CTDOL Contact Center Director Angel Rivera said, “Our agents are working 10 hours a day and handling cases six days a week. Behind each case is a person who is experiencing very high stress and anxiety; agents work hard to solve their problems fully the first time they call. Customers truly appreciate the work—we’ve received so many thank you letters from people that underscore how important this work is to them.”
THE SHARED WORK PROGRAM
In addition to major changes on the unemployment side of CTDOL, the Shared Work program also got a boost from federal funding designated by both CARES Act laws. The program, established 20 years ago, experienced renewed interest with an early-pandemic U.S. Department of Labor decision to reimburse the Trust Fund for Shared Work employees rather than charge these costs to the employers. This provision has been extended under the American Rescue Plan.
Shared Work helps employers retain a talented workforce during economic downturns. Rather than laying off the workforce – and having to recruit, hire, and train new labor when the economy recovers – Shared Work employers are able to reduce overhead by temporarily cutting hours. Their employees keep their jobs at a reduced schedule, keep their benefits, and file for partial unemployment benefits for lost wages.
Shared Work Program Director Judi Luther said, “We’ve had great feedback from our employers and seen a major uptick in interest in Shared Work. This points to good news on the economic recovery side as we come out of the pandemic closures. When employees remain attached to their jobs it makes it much easier to bring that company back to full-strength.”
In the year prior to the pandemic – from March 2019 through March 2020 – the program served 288 companies and just under 2,900 workers. Over the past year, the program has grown to 1,434 companies with 32,647 employees participating.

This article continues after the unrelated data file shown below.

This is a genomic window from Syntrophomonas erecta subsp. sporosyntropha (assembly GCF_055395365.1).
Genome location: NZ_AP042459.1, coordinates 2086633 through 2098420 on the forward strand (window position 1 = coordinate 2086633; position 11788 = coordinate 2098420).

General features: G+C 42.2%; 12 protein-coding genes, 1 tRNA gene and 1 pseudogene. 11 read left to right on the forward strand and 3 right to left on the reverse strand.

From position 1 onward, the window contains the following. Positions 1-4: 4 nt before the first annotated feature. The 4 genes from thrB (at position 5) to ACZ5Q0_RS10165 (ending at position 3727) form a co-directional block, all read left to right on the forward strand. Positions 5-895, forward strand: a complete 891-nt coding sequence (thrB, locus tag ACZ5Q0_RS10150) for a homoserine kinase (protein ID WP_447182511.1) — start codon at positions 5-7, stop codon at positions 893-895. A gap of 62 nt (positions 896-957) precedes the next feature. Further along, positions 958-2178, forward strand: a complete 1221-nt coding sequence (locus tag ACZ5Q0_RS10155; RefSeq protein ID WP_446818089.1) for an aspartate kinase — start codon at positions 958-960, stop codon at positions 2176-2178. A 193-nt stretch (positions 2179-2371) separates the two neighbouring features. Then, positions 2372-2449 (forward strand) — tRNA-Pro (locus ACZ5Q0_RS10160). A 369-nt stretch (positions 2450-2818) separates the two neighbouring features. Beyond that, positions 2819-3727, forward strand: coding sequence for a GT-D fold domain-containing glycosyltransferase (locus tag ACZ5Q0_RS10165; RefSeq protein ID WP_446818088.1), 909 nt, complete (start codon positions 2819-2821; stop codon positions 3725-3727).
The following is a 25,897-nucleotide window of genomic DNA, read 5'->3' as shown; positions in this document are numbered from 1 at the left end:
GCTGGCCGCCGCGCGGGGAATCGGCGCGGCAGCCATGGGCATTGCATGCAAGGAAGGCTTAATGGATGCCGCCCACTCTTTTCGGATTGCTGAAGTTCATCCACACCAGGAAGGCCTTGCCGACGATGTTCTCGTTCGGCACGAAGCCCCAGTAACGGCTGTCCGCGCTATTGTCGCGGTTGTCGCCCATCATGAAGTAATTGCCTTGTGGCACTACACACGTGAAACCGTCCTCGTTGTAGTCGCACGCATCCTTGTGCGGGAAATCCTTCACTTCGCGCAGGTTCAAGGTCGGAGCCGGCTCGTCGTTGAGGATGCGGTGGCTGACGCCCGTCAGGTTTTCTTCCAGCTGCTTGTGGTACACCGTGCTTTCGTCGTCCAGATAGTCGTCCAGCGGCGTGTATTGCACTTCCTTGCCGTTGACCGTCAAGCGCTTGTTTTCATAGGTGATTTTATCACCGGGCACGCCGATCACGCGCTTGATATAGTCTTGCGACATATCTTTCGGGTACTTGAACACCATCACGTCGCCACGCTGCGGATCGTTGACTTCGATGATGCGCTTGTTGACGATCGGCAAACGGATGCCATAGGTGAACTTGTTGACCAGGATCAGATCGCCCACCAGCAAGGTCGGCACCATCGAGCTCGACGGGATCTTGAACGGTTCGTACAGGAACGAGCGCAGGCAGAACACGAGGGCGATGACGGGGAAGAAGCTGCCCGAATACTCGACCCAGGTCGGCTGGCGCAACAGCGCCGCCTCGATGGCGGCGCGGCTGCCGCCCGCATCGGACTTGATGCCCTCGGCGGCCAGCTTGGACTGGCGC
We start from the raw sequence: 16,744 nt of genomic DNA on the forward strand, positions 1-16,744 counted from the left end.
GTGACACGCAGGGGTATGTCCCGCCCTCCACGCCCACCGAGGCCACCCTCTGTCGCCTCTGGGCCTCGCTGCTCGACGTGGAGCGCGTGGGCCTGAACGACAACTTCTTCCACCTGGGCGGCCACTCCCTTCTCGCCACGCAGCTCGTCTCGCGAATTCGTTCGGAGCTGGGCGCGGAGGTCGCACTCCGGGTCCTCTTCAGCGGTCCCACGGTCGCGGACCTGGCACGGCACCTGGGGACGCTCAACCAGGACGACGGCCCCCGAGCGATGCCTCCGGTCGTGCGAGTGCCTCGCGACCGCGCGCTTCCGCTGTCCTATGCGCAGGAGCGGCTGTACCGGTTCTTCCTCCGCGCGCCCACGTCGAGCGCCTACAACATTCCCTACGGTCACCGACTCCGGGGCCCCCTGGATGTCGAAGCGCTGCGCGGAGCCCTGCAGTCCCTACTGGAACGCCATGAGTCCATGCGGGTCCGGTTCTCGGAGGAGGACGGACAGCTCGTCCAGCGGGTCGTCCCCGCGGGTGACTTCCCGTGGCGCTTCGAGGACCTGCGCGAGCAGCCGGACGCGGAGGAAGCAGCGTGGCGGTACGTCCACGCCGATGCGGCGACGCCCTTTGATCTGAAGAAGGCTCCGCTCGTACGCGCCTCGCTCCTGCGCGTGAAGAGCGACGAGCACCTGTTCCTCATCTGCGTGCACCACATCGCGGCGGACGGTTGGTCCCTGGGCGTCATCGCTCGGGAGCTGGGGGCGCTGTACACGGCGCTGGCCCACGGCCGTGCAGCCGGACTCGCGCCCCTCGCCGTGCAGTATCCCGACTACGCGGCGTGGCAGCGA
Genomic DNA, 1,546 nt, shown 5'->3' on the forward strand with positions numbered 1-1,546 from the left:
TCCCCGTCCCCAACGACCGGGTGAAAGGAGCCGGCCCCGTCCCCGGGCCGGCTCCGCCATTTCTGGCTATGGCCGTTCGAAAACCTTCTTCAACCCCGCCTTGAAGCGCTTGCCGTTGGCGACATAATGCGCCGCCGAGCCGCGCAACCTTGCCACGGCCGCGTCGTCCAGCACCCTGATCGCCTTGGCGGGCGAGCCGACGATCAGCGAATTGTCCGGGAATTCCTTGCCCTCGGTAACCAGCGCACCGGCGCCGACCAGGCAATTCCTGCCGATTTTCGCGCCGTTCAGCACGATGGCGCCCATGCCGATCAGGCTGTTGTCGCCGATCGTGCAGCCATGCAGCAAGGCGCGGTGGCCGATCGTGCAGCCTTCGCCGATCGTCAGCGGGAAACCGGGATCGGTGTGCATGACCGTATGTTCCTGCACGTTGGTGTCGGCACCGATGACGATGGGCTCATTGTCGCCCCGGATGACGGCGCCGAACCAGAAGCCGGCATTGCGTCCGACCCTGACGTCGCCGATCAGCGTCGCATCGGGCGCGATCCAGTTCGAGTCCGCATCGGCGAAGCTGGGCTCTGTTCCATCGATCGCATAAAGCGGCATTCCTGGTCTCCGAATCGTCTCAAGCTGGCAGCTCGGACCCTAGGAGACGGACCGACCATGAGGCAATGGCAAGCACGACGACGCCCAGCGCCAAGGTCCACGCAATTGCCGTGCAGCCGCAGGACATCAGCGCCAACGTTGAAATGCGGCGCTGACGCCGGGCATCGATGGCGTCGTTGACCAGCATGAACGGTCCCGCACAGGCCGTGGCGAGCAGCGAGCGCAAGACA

THE AMERICAN RESCUE PLAN
The American Rescue Plan Act (ARP or ARPA), signed into law in March, extends provisions of the federal CARES Act II legislation. These extensions benefit the long-term unemployed and the business community, as well as impact 2020 tax filing. The American Rescue Plan is currently in effect for all filers with an approved unemployment claim. It extends the follow programs:
- Federal Pandemic Unemployment Compensation (FPUC) provides an additional $300 per week benefit for all claimants regardless of which unemployment program they use. Claimants receive the supplement automatically. It runs until the week ending September 4, 2021.
- Pandemic Unemployment Assistance (PUA) is extended from 50 weeks for a total of 79 weeks and ends the week ending September 4, 2021.
- Pandemic Emergency Unemployment Compensation (PEUC) is extended for 29 weeks for a total of 53 weeks and ends the week ending September 4, 2021.
Other Provisions of the American Rescue Plan
- Trust Fund interest waiver extension until September 6, 2021. This reduces the financial liability for Connecticut companies that pay a special assessment to repay interest on Trust Fund borrowing.
- Extends the 50% reimbursement provision for local and state government and nonprofit organizations until the week ending September 4, 2021.
- Increases the reimbursement rate from 50% to 75% for unemployment compensation paid after March 31, 2021 and ending on or before week ending September 4, 2021.
- Extends the 100% federal funding for Shared Work.
- Creates a tax exclusion for the first $10,200 in unemployment benefits for the 2020 tax year for all households with an annual income below $150,000.
MIXED EARNER UNEMPLOYMENT COMPENSATION
The Mixed Earner Unemployment Compensation (MEUC) program was established in CARES Act II for residents who have both self-employment earnings as well as W2 earnings. Over the next few weeks, CTDOL will notify claimants who may be eligible to apply.
- Eligible claimants will receive an additional $100 per week until the program expires the week ending September 4, 2021.
- Eligibility requirements include at least $5,000 in self-employment net earnings in the most recent completed taxable year prior to regular benefits. Ex. Filers for 2020 will submit 2019 tax documents.
- Claimants must apply for the program. Eligibility will be retroactive to December 27, 2020.
- State unemployment, Pandemic Emergency Unemployment Compensation, extended benefits, and other filers are eligible. The law excludes Pandemic Unemployment Assistance (PUA) claimants from MEUC.
- The program is 100% federally funded, employers are not liable for MEUC payments.
- MEUC, like most unemployment benefits, is taxable and could impact Medicaid and CHIP eligibility.
NATIONAL FRAUD PREVENTION